- Brenda Daverin – information about the connection of the Triple Goddess colours with Irish myths.
- Chas Clifton – connection of the Triple Goddess colours with Robert Graves
- The Four Classical Elements, Patti Wigington
- Winternights, Stormerne and Arlea Hunt-Anschütz
If you enjoyed this post, you might like my books.
Misconceptions about cultural appropriation
I have now written several articles on cultural appropriation. When people comment on articles on this topic, I have observed several recurring themes.
Frequently, people assume that talk of cultural appropriation means that no-one can ever use an idea from another culture. This would rule out situations of cultural fusion, where two cultures which are on an equal footing come together to create a new amalgam of ideas, music, cuisine, or ritual. It would also rule out cultural exchange, where two cultures on an equal footing acquire new ideas, practices, or rituals from each other. These situations are clearly not problematic, because the two cultures are on an equal footing. The key feature here is theequality of the cultures.
People also talk as if those who are trying to draw attention to the issue of cultural approppriation are behaving as though culture is a monolith or silo, where nothing can ever be transferred from one culture to another. Obviously, this is not the case, and offering examples of cultural fusion or cultural exchange between cultures which are on an equal footing is not an argument for dismissing claims of cultural appropriation.
What makes you part of a culture?
Some people claim that what makes you part of a culture is that you are genetically related to the people who produced that culture. On the basis of this claim, the idea of cultural appropriation has been distorted by people with a racist or alt-right agenda, who want to keep people of colour out of revived European religious traditions. We should strenuously resist the idea that culture is genetically trasnmitted, as it is legitimises racism.
Culture is transmitted through acculturation, via books, films, conversation, storytelling, dance, and traditional practices. People who immerse themselves in another culture can become part of it, and can legitimately take part in its practices and rituals, though if the culture is a living culture, then they should approach living representatives of that culture in order to become part of it.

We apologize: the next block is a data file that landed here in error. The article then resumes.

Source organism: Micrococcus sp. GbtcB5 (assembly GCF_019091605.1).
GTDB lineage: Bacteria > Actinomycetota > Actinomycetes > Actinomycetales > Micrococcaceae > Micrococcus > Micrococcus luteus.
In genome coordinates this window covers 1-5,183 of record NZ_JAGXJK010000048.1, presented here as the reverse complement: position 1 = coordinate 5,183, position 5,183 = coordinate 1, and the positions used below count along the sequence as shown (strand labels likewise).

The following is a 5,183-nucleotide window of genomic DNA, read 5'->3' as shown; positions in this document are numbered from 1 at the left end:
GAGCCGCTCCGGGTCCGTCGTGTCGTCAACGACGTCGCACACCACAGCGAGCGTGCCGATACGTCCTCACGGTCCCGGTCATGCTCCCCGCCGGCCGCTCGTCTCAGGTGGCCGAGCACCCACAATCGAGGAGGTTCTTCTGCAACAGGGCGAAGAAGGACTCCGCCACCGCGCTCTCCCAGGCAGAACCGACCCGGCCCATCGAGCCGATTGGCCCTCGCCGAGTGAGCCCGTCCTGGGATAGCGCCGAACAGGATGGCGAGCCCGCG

Culture is specific to time and place
Another recurring theme is the idea that culture is universal and somehow open-source. This is derived from two particularly pernicious ideologies.
The first of these is colonialism, which has taken many forms over the centuries, and consists of the dominant or hegemonic culture assuming that it is superior to the conquered culture, and therefore has a right to the goods, services, resources, lands, and ideas of the conquered culture.
The second of these ideologies seems benign, but isn’t. It is sometimes called the perennial philosophy, and sometimes called universalism – the idea that there is a universal essence of every idea or practice that can be extracted from it and re-embedded in another context. This is the idea behind Michael Harner’s “core shamanism” – the idea that there is a universal shamanistic practice which can be extracted from Siberian shamanism, and re-clothed in the trappings of another culture, and thereby can become the shamanism of the new culture.
However, whilst ideas from one culture can be transferred to another if proper care is taken, quite often they are transferred with little appreciation or care for the original culture from which the idea came, or cherry-picked whilst ignoring other aspects of the source culture which are too ‘difficult’, and become distorted in the process of transfer. The transfer of ideas becomes problematic and culturally appropriative when the appropriating culture has more power than the source culture.
Ignoring the power differential
Many people who struggle with the idea of cultural appropriation fail to see that it happens when the appropriating culture has more power than the source culture.